“So does that mean you’ll come for a walk with me?” Jack was as eager as a puppy; if he’d had a tail, it would have been wagging.
Ianto sighed, giving in to the inevitable. If he refused, Jack would just keep nagging him all day. “Fine, I’ll go with you, but just for a short walk. It looks slippery out.”
“Yay! I’ll be ready as soon as I’ve got the laundry going.”
“Wonderful.” If Jack noticed the heavy sarcasm in Ianto’s voice, he had enough sense not to mention it.
Ten minutes later, they stepped out into the cold, crisp air, their breath steaming. Ianto pulled his scarf up over his nose and mouth, and his hat down over his ears, protecting as much of himself as he could. The temperature probably hadn’t risen above freezing yet, and Ianto half wished he was still tucked up in bed. Instead, here he was, a reluctant participant in a walk through a winter wonderland. Where the sun caught it, the hoarfrost was already beginning to melt, but in the shadows, it resembled filigree lace, outlining everything in silvery-white. Cobwebs were strung between twigs like delicate lace doilies, and droplets of moisture shone like tiny fairy lights. Jack was right; it was a beautiful morning.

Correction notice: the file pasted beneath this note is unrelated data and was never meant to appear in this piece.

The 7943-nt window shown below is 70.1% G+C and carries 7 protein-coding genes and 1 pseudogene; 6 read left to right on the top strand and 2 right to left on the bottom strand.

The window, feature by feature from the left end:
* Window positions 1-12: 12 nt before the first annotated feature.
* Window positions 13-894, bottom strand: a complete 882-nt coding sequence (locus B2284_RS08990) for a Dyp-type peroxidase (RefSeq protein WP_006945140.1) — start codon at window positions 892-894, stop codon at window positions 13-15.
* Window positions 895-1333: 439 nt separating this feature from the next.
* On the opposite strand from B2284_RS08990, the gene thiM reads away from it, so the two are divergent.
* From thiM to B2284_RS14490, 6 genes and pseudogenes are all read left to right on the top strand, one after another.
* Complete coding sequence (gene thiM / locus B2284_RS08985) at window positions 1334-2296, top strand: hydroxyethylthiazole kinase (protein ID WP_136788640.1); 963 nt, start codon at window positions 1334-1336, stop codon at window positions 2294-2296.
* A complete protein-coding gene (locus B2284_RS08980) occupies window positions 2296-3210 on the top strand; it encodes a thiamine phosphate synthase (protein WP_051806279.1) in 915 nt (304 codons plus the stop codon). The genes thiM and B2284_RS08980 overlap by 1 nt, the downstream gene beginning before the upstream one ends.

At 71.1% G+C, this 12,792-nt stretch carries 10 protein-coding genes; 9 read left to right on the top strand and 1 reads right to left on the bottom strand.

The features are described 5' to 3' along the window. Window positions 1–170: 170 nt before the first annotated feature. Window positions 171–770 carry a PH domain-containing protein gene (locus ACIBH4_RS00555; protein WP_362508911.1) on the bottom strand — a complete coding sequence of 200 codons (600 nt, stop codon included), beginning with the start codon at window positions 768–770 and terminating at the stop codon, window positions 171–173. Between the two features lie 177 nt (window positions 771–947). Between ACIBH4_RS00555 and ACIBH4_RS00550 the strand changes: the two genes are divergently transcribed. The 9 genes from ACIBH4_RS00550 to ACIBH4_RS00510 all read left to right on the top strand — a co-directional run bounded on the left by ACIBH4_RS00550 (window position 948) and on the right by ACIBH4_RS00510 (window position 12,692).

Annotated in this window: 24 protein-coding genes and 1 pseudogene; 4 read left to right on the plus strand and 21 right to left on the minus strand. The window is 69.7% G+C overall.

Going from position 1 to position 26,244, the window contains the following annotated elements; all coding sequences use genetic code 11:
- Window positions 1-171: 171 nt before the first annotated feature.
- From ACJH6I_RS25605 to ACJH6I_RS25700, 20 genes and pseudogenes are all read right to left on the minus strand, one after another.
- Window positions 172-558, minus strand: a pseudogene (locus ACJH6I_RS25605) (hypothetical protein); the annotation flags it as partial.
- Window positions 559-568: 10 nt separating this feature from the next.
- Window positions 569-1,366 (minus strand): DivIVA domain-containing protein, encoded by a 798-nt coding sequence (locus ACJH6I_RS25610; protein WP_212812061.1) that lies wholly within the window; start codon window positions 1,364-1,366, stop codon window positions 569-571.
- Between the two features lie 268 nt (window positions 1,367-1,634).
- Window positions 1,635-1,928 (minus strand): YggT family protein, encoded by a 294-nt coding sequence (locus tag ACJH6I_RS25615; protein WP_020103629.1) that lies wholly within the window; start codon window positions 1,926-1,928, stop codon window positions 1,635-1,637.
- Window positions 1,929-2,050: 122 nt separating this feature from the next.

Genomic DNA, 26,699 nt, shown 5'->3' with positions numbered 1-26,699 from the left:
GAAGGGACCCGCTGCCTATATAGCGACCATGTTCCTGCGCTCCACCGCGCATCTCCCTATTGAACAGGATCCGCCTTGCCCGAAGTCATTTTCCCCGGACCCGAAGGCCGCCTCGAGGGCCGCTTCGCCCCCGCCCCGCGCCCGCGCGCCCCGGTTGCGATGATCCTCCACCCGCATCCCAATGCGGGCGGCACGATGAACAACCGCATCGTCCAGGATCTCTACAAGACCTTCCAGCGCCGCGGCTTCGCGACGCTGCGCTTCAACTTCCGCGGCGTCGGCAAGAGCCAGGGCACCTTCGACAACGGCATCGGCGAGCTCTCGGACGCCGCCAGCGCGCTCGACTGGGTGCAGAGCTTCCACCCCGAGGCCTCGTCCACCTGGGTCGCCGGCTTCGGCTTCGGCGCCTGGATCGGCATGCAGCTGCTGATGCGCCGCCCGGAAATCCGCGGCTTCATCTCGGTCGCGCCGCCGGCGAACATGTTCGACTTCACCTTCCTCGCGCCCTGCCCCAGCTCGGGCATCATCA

Despite the time, already getting on towards ten, nobody else seemed to be out and about, apart from an occasional car passing them on the suburban streets. As they strolled along, hand-in-hand, they pointed things out to each other; the way two rime-edged leaves were positioned so they looked like angel wings, droplets of melting frost turning a spider’s web into strings of jewels glistening like rainbows, a glassy frozen puddle that resembled a miniature skating rink.
When he’d agreed to the walk, Ianto had envisaged a quick turn around the block, fifteen minutes and home again, but Jack had other ideas and they didn’t get back to Ianto’s little end-of-terrace house until it was almost lunchtime. By then, the flask of coffee Jack had tucked in one of his capacious greatcoat pockets was empty, most of the frost had melted away, and while the weather was still cold, it was noticeably warmer than it had been when they’d set out.
“D’you still wish you’d stayed in bed?” Jack asked, as he followed Ianto through the gate and up the path to his front door.
Part of Ianto wanted to say yes; he’d been looking forward to a leisurely lie-in, something he seldom got, but the walk had been far more enjoyable than he’d expected.
“I suppose not, but that doesn’t mean you get to drag me out of my cosy bed every time I have a day off.”
“Only on days like today, I swear,” Jack promised. “Or when it’s snowing, because snowball fights work a lot better with two people.”
Ianto chuckled, reaching to unlock the door. “Come on, the second laundry load should be done by now so you can bung it in the dryer while I fix us some lunch.”
“Sounds fair.” Jack followed Ianto into the hallway and closed the door behind him to keep the cold out. Neither of them left the house again until the following morning.